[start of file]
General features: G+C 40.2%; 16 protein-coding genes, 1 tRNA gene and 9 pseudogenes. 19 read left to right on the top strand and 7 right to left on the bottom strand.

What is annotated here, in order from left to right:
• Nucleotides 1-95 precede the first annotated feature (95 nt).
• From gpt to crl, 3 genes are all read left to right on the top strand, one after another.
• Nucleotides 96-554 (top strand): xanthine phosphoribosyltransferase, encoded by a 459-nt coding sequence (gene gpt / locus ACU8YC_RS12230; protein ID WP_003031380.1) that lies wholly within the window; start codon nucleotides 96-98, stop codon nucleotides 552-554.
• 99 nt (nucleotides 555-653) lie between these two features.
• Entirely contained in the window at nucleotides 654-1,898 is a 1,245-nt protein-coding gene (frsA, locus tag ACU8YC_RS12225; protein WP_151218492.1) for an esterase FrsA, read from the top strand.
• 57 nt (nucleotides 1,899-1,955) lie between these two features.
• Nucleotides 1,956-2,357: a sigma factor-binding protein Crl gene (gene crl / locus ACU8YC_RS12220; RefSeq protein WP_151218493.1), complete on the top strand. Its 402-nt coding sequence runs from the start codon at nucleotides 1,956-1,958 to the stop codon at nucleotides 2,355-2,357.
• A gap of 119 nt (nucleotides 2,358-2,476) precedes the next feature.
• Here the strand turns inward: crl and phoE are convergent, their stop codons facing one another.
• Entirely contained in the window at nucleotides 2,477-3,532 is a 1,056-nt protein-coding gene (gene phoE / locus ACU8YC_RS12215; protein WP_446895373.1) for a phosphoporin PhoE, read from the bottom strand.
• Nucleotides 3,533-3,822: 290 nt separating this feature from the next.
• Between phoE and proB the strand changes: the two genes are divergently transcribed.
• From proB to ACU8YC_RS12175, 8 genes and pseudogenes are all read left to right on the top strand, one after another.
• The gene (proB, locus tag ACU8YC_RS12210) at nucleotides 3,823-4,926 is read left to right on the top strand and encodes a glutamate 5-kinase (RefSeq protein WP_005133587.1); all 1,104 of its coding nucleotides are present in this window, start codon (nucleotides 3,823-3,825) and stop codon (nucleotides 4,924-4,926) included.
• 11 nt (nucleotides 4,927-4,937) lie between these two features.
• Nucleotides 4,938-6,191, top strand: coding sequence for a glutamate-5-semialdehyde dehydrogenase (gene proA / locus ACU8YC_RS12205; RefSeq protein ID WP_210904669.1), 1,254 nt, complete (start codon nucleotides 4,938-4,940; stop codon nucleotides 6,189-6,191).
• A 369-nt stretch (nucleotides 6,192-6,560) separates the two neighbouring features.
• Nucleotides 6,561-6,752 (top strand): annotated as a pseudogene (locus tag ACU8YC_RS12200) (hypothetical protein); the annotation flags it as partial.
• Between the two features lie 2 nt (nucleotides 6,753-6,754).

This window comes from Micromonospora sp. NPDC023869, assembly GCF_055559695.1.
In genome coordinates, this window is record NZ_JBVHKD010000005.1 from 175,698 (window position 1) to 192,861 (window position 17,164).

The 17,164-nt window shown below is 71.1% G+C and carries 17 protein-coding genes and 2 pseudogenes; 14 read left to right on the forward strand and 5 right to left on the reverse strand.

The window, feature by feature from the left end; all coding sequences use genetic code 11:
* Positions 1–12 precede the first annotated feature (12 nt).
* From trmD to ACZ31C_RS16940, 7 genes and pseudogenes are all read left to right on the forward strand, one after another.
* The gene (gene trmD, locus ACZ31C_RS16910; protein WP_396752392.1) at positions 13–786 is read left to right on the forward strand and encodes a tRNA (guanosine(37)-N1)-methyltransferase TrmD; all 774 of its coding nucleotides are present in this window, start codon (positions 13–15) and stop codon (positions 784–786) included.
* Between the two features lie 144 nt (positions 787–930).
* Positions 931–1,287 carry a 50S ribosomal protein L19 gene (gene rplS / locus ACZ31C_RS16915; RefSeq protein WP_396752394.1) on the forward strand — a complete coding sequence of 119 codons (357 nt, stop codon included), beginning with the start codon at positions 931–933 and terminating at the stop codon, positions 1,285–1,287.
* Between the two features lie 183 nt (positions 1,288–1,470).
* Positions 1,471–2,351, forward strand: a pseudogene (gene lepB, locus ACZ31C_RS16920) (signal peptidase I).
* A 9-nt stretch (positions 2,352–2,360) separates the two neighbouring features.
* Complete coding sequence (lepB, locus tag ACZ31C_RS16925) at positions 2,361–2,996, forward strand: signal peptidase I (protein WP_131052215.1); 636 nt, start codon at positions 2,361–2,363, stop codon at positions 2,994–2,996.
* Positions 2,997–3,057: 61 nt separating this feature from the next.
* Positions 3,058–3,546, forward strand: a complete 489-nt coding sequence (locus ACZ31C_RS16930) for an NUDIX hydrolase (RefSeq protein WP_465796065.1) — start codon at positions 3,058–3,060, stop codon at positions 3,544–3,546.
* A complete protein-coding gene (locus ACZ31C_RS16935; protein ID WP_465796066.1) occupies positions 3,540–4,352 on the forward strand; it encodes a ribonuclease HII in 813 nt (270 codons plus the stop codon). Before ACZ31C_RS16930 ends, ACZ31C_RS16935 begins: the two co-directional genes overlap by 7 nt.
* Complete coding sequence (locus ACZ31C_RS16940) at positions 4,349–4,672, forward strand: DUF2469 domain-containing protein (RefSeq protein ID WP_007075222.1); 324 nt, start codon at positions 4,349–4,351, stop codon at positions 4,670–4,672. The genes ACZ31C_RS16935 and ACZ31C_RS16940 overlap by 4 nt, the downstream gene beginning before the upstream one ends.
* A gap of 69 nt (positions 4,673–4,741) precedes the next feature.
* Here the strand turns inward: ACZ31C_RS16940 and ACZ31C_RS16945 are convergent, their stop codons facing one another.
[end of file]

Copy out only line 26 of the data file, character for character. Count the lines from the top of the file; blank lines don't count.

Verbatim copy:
* Positions 1–12 precede the first annotated feature (12 nt).